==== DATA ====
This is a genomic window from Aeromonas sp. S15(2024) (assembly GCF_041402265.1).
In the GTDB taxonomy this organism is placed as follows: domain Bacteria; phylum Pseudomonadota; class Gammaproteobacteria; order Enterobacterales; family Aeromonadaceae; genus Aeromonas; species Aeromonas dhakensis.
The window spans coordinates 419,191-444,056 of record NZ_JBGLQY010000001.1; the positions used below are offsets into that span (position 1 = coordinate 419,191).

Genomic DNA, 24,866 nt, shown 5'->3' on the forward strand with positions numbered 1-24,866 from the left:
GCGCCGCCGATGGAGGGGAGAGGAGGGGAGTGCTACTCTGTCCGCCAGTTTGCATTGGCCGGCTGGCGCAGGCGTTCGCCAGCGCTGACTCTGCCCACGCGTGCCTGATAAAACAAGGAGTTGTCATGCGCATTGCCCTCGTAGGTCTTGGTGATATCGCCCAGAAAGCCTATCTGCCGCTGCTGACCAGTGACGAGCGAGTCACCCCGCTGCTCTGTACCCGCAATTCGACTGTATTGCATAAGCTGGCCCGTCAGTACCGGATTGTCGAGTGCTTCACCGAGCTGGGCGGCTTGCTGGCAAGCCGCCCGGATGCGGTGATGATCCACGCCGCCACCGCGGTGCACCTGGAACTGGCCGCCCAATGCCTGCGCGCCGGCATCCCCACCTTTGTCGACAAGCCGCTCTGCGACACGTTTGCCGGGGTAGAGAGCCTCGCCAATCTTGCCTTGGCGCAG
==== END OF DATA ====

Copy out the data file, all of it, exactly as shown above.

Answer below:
This is a genomic window from Aeromonas sp. S15(2024) (assembly GCF_041402265.1).
In the GTDB taxonomy this organism is placed as follows: domain Bacteria; phylum Pseudomonadota; class Gammaproteobacteria; order Enterobacterales; family Aeromonadaceae; genus Aeromonas; species Aeromonas dhakensis.
The window spans coordinates 419,191-444,056 of record NZ_JBGLQY010000001.1; the positions used below are offsets into that span (position 1 = coordinate 419,191).

Genomic DNA, 24,866 nt, shown 5'->3' on the forward strand with positions numbered 1-24,866 from the left:
GCGCCGCCGATGGAGGGGAGAGGAGGGGAGTGCTACTCTGTCCGCCAGTTTGCATTGGCCGGCTGGCGCAGGCGTTCGCCAGCGCTGACTCTGCCCACGCGTGCCTGATAAAACAAGGAGTTGTCATGCGCATTGCCCTCGTAGGTCTTGGTGATATCGCCCAGAAAGCCTATCTGCCGCTGCTGACCAGTGACGAGCGAGTCACCCCGCTGCTCTGTACCCGCAATTCGACTGTATTGCATAAGCTGGCCCGTCAGTACCGGATTGTCGAGTGCTTCACCGAGCTGGGCGGCTTGCTGGCAAGCCGCCCGGATGCGGTGATGATCCACGCCGCCACCGCGGTGCACCTGGAACTGGCCGCCCAATGCCTGCGCGCCGGCATCCCCACCTTTGTCGACAAGCCGCTCTGCGACACGTTTGCCGGGGTAGAGAGCCTCGCCAATCTTGCCTTGGCGCAG